Registed Nurses' Association of Ontario

Call for Increased Public Health Nurses in Schools and Transition of Nurses Currently in Community Care Access Centres (CCAC)

Call for Increased Public Health Nurses in Schools and Transition of Nurses Currently in Community Care Access Centres (CCAC)

Dear Eric,

Congratulations on pursuing legislative changes through Bill 210, Patients First Act, 2016 that have the potential to introduce greatly needed improvements to Ontario’s health system. We know that the current focus is on building a solid legislative framework and RNAO is pleased to be contributing to this discussion. However, we are also looking forward to the future policy development that is needed to ensure the success of the Patients First movement.

Many children and youth are not achieving optimal development and health. Access to services is often fragmented, and the level of service is inconsistent across the province. As nurses, we know there is a strong link between optimal child development and long-term health and educational outcomes. We also know that school is where children and youth learn and play, and where families and communities engage. Thus, schools have the potential to be significant venues to engage in health promotion and illness prevention. Given their preparation and expertise, public health nurses (PHN) are ideally situated to make a difference in the lives of children and families.

A PHN has -- by legislation -- at least a baccalaureate degree, and combines knowledge from nursing science, public health science, primary health care and the social/environmental sciences. PHNs focus on promoting, protecting and preserving the health of populations, and link health and illness of individuals, families, and communities to population health promotion practices. There is a growing body of evidence from other jurisdictions, including the US, UK, and Australia, demonstrating that school nurses are key contributors to the development and well-being of children and youth, and to the creation of healthy school environments that promote student attendance and academic achievement. There is also an international movement to better integrate the health and education sectors, with a focus on the growth and development of the whole child. This is consistent with the Ontario government’s "Achieving Excellence" vision for education and promoting student well-being.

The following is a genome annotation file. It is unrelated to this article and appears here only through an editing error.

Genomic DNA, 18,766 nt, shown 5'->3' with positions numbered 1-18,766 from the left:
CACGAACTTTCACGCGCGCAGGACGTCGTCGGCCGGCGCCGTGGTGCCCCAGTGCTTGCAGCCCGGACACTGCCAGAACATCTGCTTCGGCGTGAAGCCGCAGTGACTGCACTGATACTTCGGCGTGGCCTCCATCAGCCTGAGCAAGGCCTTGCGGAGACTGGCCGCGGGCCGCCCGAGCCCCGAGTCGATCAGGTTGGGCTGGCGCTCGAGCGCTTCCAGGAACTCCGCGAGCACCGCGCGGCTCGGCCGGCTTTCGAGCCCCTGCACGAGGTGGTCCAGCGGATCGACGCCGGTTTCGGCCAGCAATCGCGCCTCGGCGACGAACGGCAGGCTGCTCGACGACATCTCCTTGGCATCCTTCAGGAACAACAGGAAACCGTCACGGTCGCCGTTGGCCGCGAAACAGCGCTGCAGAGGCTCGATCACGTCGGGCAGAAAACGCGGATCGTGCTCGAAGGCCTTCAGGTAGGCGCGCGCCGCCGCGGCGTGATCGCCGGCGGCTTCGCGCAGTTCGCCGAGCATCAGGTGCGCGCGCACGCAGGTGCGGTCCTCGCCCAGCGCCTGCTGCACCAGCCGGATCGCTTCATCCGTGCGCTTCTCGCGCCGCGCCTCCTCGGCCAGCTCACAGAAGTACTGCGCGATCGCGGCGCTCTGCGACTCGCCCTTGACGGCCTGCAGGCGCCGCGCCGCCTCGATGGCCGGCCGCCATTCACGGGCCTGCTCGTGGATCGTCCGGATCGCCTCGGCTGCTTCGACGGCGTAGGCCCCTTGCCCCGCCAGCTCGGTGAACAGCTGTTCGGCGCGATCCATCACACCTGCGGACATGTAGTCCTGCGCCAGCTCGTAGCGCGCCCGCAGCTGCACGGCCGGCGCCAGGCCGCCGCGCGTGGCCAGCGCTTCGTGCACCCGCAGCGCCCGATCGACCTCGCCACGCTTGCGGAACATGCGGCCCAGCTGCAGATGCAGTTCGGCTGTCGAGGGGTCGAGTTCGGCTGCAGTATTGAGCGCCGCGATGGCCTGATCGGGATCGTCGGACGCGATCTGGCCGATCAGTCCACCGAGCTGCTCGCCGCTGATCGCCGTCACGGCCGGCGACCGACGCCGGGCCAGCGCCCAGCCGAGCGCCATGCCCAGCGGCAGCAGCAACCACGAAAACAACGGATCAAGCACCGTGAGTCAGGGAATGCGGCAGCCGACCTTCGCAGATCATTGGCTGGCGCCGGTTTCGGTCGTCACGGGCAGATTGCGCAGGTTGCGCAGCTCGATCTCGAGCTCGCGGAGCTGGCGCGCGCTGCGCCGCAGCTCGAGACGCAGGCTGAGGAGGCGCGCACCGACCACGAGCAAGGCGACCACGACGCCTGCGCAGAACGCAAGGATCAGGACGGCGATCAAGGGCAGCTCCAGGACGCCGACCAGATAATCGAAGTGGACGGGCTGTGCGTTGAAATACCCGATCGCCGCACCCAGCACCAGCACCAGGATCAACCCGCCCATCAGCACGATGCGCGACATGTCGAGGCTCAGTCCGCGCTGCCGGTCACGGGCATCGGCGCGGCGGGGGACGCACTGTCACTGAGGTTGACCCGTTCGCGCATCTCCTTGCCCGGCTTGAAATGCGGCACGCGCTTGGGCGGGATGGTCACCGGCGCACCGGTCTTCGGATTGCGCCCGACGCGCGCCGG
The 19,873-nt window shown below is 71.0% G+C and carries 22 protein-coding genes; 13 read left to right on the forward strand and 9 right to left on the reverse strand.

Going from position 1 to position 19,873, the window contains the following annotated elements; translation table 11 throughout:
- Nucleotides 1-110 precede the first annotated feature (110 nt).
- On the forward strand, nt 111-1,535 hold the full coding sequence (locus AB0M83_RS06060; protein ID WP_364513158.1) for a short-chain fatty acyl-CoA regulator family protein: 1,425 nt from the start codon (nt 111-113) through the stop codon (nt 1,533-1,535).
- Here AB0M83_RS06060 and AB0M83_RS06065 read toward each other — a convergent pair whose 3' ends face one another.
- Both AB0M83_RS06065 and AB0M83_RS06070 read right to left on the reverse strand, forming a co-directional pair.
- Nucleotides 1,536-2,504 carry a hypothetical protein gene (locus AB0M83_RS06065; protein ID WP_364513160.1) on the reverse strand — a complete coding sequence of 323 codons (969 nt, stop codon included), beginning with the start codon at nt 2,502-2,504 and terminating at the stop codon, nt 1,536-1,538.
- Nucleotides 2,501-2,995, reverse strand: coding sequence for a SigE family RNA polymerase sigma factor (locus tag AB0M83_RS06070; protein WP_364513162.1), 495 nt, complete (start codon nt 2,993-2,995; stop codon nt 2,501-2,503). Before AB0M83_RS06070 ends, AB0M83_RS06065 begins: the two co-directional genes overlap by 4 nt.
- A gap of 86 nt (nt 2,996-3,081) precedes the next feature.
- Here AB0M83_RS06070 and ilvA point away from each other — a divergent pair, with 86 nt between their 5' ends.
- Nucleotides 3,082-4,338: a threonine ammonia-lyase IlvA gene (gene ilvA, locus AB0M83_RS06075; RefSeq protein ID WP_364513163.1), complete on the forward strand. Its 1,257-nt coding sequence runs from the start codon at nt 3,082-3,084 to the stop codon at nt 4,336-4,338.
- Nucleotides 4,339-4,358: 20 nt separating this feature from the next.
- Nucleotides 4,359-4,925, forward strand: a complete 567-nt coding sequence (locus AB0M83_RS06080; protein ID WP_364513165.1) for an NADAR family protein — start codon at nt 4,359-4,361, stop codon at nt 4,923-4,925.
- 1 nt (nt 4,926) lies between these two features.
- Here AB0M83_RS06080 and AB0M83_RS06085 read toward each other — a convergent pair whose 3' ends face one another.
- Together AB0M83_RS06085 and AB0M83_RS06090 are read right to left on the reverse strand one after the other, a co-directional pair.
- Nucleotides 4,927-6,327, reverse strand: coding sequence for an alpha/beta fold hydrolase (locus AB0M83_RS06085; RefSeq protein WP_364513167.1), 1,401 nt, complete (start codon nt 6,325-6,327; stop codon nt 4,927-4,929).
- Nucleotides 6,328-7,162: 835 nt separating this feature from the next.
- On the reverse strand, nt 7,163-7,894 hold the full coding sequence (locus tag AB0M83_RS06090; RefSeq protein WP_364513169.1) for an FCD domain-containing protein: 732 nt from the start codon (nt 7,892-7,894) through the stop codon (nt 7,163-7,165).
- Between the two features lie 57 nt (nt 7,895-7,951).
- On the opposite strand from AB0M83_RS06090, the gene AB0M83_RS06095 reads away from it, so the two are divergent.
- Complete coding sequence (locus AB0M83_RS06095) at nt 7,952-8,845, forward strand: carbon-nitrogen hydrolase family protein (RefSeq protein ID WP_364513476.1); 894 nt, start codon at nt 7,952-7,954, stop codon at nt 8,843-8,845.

PHNs working to their full scope of practice can partner with students, families, educators, community agencies, and other health professionals to develop strategies that address the health of children and youth using a holistic approach. School-based PHNs are also able to work with individuals and families to provide direct services for children at higher risk of not achieving optimal growth and development, as well as those with identified needs. Thus, increasing the number of PHNs in schools would provide synergy with identified government priorities, such as mental health, Fetal Alcohol Spectrum Disorder (FASD), Immunization 2020, sex education and the Healthy Kids Strategy. School-based PHNs working to their full and expanded scope of practice (including independent RN prescribing) could also provide students with comprehensive reproductive and sexual health services in an environment that is safe, comfortable and easy to access. Along with health promotion strategies, school-based PHNs with independent prescribing authority can help youth make informed sexual health decisions, decrease the rate of adolescent pregnancy and enable healthy sexuality.